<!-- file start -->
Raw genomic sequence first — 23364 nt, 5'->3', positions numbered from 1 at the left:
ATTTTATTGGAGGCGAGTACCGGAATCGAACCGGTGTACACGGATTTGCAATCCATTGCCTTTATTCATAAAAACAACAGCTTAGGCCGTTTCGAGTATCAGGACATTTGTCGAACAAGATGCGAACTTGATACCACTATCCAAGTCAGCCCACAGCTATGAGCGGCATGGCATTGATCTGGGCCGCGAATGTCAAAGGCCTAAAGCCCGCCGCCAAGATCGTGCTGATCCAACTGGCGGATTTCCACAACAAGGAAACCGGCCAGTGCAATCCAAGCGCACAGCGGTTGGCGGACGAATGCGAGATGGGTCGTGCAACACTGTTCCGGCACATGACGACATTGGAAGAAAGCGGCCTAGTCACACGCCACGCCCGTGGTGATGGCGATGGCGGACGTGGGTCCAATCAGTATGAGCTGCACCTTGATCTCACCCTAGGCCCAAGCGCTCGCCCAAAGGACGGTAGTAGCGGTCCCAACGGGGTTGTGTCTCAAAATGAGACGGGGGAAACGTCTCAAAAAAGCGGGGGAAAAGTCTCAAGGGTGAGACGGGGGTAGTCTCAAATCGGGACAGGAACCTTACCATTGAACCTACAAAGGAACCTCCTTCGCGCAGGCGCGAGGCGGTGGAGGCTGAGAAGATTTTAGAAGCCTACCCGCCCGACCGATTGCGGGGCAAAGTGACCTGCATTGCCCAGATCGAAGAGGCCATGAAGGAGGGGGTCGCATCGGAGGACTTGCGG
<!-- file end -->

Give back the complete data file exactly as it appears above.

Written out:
Raw genomic sequence first — 23364 nt, 5'->3', positions numbered from 1 at the left:
ATTTTATTGGAGGCGAGTACCGGAATCGAACCGGTGTACACGGATTTGCAATCCATTGCCTTTATTCATAAAAACAACAGCTTAGGCCGTTTCGAGTATCAGGACATTTGTCGAACAAGATGCGAACTTGATACCACTATCCAAGTCAGCCCACAGCTATGAGCGGCATGGCATTGATCTGGGCCGCGAATGTCAAAGGCCTAAAGCCCGCCGCCAAGATCGTGCTGATCCAACTGGCGGATTTCCACAACAAGGAAACCGGCCAGTGCAATCCAAGCGCACAGCGGTTGGCGGACGAATGCGAGATGGGTCGTGCAACACTGTTCCGGCACATGACGACATTGGAAGAAAGCGGCCTAGTCACACGCCACGCCCGTGGTGATGGCGATGGCGGACGTGGGTCCAATCAGTATGAGCTGCACCTTGATCTCACCCTAGGCCCAAGCGCTCGCCCAAAGGACGGTAGTAGCGGTCCCAACGGGGTTGTGTCTCAAAATGAGACGGGGGAAACGTCTCAAAAAAGCGGGGGAAAAGTCTCAAGGGTGAGACGGGGGTAGTCTCAAATCGGGACAGGAACCTTACCATTGAACCTACAAAGGAACCTCCTTCGCGCAGGCGCGAGGCGGTGGAGGCTGAGAAGATTTTAGAAGCCTACCCGCCCGACCGATTGCGGGGCAAAGTGACCTGCATTGCCCAGATCGAAGAGGCCATGAAGGAGGGGGTCGCATCGGAGGACTTGCGG